# The use of GARCH

I have a conceptual question that I haven't managed to grasp yet and is most likely a econometrics 101 question by here it goes:

If we estimate a GARCH model for a time series, how do we then use this in my model for the returns? For example; I have the return data of an index. I know that I have volatility clustering in this data. I find a suitable GARCH model for the volatility (variance). Now, if I model the returns an a suitable model, i.e. a regression model, and look at the coefficients and the p-values that it spits out, these values are still based on the regular OLS assumptions right? How do I make use of the GARCH in this model so that I can get coefficients and p-values that have accounted for the conditional heteroscedastic variances in the time series?

You first fit a ARIMA model to the returns data and then a GARCH model to the residuals.

• Your answer is too short, @user2142 , it is good for a comment but if you want to post it as a question, please ellaborate. – lehalle Mar 25 '15 at 6:24
• @lehalle, does it not directly address the question and answer it with which steps to take? – Matthias Wolf Mar 25 '15 at 7:49
• @MattWolf it would be great to read something like: the ARIMA on the returns will provide you this feature [biblio] but you have remaining heteroskedasticity on the residuals, use a GARCH to capture it [biblio again]. By the way, are you sure that if you generate your data by GARCH+ARIMA the parameters estimated that way will be unbiased ;{)} ? – lehalle Mar 26 '15 at 16:41
• @lehalle, sure that would be nice to have, maybe you could write up an answer that includes all that? I am sure the community will attach a fair value to your answer and also assess a relative fair value to this answer as well. – Matthias Wolf Mar 27 '15 at 4:48
• I try to focus my answers on market microstructure, @MattWolf , my plan is not to write tutorials on time series here... Let's hope we have another user who will contribute on this... – lehalle Mar 27 '15 at 6:11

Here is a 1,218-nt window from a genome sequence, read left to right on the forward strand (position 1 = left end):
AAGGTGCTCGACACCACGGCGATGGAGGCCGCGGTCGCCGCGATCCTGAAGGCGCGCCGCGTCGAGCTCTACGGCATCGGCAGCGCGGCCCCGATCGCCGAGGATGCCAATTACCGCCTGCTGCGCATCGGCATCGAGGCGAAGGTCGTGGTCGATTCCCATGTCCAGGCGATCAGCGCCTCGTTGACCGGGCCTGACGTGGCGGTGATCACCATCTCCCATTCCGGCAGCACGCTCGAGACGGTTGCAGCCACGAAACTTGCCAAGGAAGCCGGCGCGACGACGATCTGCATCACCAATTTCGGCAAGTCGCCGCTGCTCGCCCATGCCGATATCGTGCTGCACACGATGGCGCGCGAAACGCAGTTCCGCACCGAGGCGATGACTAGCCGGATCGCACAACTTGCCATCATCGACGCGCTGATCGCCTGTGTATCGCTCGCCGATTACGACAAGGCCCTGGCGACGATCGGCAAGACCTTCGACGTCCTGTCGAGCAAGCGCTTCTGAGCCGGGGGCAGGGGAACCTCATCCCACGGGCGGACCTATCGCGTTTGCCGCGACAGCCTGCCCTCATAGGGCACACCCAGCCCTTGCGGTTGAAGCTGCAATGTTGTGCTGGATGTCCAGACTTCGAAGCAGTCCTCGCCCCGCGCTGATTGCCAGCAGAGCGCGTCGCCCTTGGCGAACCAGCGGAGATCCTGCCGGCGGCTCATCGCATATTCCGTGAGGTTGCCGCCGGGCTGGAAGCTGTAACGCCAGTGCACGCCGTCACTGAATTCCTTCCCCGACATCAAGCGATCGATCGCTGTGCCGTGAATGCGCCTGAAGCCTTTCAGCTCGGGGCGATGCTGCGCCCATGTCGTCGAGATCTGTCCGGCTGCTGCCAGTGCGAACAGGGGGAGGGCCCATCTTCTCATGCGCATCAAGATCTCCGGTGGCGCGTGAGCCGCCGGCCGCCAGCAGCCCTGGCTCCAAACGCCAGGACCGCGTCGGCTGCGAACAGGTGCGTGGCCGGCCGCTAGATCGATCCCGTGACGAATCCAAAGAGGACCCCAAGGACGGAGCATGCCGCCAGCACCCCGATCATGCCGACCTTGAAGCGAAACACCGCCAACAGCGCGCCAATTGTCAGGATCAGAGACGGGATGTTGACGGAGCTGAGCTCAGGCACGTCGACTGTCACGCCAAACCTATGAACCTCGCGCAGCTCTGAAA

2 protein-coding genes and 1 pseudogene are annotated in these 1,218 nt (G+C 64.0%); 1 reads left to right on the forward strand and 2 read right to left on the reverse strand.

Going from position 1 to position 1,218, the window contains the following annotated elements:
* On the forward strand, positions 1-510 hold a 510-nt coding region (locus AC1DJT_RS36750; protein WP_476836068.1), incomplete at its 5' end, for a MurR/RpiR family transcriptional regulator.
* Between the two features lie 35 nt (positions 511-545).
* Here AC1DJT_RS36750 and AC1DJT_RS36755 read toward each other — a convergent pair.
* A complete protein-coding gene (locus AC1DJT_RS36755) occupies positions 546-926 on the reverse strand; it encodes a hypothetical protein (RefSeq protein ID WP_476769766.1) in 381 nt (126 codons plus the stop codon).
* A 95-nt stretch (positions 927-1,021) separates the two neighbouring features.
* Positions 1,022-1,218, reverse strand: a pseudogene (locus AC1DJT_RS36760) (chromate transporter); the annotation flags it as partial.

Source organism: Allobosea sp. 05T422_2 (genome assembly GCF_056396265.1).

Any ARCH type model always requires an additional model for the mean of the time series. If nothing is said about the mean model, then usually is simply a time average plus residual. So, if $y_t$ is your stationary time series, the mean model would be $$y_t = \bar{y} + \epsilon_t$$ where $\bar{y}$ is the average value of $y_t$. And then $\epsilon_t$ would be assumed to follow another time series model, such as GARCH(p,q): $$\epsilon_t = \sigma_t z_t$$ $$\sigma_t^2 = \alpha_0 + \sum_{i=1}^{q} \alpha_i \epsilon_{t-i} + \sum_{j=1}^{p} \beta_i \sigma_{t-i}^2$$ You can, however, use any mean model for the original time series $y_t$ (such as ARIMA) and then specify the model for the residuals via GARCH; subject to some parameter restrictions.

A common question in this regard is how to estimate the model. In principle, a joint estimation via Maximum Likelihood of both the mean and volatility model simultaneously is preferable. Depending on the model, this may lead to a large number of free parameters which cannot be estimated precisely. In such cases, it is sometimes preferable to first estimate the mean model and then estimate the volatility model from the residuals.

If you use joint estimation via maximum likelihood, you can get correct standard errors in the normal way via the Fisher-Information matrix. Any statistical software should produce these by default.